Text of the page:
Introduction: ‘Cam-Era’: James Ellroy, Voyeurism and Contemporary Culture
Chapter 1: ‘Cherchez la Femme’: Voyeurism, Narrative Desire and the Female Body in The Black Dahlia
Chapter 2: ‘They’ll Believe Anything We Can Get on the Screen’: Cinematizing the City in The Big Nowhere and L.A. Confidential
Chapter 3: ‘Feast Your Eyes’: White Jazz, Voyeurism and the Crisis of Ocularcentrism
Chapter 4: ‘Window Peeping History’: Voyeurising the Past in American Tabloid and The Cold Six Thousand
Chapter 5: ‘You Can’t Peep and Prowl Paper the Rest of Your Life’: Blood’s a Rover, Public Privacy and the Voyeuristic Pleasures of the Archive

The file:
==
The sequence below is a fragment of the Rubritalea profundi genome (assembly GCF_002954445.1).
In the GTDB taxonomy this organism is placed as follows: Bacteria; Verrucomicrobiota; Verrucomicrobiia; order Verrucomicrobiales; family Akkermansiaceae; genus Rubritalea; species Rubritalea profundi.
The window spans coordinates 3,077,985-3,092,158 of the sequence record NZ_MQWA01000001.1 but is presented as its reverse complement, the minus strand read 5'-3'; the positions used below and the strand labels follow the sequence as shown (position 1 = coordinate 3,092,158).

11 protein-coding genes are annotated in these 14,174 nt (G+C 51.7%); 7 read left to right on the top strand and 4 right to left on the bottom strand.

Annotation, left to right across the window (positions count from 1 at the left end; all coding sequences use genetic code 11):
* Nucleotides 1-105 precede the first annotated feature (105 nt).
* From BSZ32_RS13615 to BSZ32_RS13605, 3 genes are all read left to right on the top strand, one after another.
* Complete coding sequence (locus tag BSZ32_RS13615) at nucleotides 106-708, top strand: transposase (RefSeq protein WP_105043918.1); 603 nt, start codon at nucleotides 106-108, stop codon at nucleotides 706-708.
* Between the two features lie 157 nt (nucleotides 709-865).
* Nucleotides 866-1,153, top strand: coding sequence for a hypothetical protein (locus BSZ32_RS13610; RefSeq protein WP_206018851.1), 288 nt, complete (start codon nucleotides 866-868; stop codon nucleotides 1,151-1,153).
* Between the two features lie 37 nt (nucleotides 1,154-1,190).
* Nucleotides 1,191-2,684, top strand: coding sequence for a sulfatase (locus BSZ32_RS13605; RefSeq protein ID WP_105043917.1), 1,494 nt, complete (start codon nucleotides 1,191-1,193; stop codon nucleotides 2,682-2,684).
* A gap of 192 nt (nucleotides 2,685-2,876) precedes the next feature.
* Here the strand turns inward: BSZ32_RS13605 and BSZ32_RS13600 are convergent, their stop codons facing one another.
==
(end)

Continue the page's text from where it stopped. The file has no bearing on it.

Conclusion: Connecting THEN and NOW: Perfidia, LAPD 53 and the Value of Ellroy’s ‘Voyeur Fiction’
To anyone who is a fan—or at least a regular reader—of the works of James Ellroy, this book will answer, or at least suggest some answers, to the complex psychiatric, metaphysical, geographical, and violent plots that make up the two challenging series and several standalone novels constituting his oeuvre. . . James Ellroy and Voyeur Fictionwill leave readers with greater insight into Ellroy’s rather challenging approach to the modern world of sight and perception, especially as it is both created and promulgated by Hollywood and greater Los Angeles.
James Ellroy and Voyeur Fiction is an important work which draws you into the mind's eye of the Demon Dog of American Crime Fiction. By engaging with existing critical material and forging a new path in readings of Ellroy, Nathan Ashman has earned a place in the front rank of Ellroy scholars.